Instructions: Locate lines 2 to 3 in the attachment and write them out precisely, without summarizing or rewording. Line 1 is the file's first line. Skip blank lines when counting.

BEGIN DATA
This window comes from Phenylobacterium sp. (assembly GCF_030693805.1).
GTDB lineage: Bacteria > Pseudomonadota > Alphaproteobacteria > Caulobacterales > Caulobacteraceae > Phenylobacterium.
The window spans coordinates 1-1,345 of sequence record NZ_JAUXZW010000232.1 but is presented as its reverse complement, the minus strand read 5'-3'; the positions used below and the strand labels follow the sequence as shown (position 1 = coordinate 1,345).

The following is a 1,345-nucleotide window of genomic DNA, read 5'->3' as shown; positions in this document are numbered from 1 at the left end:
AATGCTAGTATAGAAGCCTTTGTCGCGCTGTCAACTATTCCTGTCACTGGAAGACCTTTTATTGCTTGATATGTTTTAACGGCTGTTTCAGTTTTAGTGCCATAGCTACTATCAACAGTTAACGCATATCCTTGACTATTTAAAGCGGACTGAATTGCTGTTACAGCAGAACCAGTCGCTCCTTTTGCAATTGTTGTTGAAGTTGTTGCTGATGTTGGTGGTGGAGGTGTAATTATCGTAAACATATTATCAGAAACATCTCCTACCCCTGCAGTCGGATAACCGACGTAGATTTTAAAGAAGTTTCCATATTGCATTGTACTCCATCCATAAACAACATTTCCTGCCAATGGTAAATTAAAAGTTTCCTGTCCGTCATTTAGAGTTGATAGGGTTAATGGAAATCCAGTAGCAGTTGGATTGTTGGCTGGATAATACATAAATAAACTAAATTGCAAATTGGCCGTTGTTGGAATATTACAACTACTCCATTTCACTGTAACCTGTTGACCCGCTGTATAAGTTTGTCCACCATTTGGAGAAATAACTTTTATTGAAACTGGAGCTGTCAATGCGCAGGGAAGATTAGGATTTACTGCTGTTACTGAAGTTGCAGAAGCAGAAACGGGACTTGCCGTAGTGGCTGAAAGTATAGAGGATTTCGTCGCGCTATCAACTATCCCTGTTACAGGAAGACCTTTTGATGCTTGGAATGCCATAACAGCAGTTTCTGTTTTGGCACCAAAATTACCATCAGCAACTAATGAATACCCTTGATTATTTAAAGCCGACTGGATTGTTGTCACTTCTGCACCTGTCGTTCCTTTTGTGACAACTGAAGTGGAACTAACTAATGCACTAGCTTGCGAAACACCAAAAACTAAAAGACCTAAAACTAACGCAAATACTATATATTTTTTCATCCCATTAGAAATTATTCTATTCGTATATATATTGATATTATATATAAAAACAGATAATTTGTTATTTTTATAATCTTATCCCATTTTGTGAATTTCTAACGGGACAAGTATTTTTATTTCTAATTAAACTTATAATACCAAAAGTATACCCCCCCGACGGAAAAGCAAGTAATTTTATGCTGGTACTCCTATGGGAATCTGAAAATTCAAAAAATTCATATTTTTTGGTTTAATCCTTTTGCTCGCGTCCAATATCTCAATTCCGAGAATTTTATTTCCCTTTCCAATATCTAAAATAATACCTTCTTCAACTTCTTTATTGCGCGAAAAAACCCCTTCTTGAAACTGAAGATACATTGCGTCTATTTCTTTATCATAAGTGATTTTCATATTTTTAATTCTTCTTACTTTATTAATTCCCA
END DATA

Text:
GTDB lineage: Bacteria > Pseudomonadota > Alphaproteobacteria > Caulobacterales > Caulobacteraceae > Phenylobacterium.
The window spans coordinates 1-1,345 of sequence record NZ_JAUXZW010000232.1 but is presented as its reverse complement, the minus strand read 5'-3'; the positions used below and the strand labels follow the sequence as shown (position 1 = coordinate 1,345).